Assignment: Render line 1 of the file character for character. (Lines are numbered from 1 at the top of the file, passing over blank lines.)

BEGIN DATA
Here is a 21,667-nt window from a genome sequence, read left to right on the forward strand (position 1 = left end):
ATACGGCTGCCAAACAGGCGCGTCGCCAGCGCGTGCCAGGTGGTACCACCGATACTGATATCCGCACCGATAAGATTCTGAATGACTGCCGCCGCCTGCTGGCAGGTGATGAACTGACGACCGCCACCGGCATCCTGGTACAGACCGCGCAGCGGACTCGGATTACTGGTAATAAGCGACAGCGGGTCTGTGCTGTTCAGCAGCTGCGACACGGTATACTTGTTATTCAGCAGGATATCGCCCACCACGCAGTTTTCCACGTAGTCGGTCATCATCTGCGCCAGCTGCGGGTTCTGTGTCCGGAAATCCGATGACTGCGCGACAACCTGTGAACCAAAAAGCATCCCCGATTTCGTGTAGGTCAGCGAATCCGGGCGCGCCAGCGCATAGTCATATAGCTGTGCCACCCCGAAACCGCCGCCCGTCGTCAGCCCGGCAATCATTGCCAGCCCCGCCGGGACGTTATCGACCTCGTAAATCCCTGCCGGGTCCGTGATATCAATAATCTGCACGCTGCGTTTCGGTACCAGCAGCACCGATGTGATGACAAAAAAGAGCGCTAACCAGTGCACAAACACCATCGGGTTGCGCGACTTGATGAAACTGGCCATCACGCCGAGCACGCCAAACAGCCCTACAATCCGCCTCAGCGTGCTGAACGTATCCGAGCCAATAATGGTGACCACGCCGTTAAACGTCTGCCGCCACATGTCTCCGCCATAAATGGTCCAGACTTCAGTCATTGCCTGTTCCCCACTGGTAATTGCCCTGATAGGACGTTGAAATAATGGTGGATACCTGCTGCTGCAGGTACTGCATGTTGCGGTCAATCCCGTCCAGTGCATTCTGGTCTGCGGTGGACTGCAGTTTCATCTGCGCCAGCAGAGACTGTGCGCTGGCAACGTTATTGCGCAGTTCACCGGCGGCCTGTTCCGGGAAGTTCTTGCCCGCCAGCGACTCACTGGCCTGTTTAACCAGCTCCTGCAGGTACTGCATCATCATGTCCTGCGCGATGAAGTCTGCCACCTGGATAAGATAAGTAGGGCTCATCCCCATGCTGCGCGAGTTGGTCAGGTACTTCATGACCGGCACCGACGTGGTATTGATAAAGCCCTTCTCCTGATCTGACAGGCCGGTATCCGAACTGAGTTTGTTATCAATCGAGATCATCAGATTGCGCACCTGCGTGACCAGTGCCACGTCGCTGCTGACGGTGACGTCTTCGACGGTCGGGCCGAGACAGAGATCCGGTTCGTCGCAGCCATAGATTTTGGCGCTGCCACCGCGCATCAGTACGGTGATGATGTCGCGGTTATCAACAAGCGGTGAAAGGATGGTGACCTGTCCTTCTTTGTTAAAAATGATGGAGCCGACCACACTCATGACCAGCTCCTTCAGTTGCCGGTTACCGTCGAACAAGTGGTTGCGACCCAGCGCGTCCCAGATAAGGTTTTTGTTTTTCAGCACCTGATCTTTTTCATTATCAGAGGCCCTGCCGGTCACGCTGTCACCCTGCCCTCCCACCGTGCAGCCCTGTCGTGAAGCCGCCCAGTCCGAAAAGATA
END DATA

Here is a 21,667-nt window from a genome sequence, read left to right on the forward strand (position 1 = left end):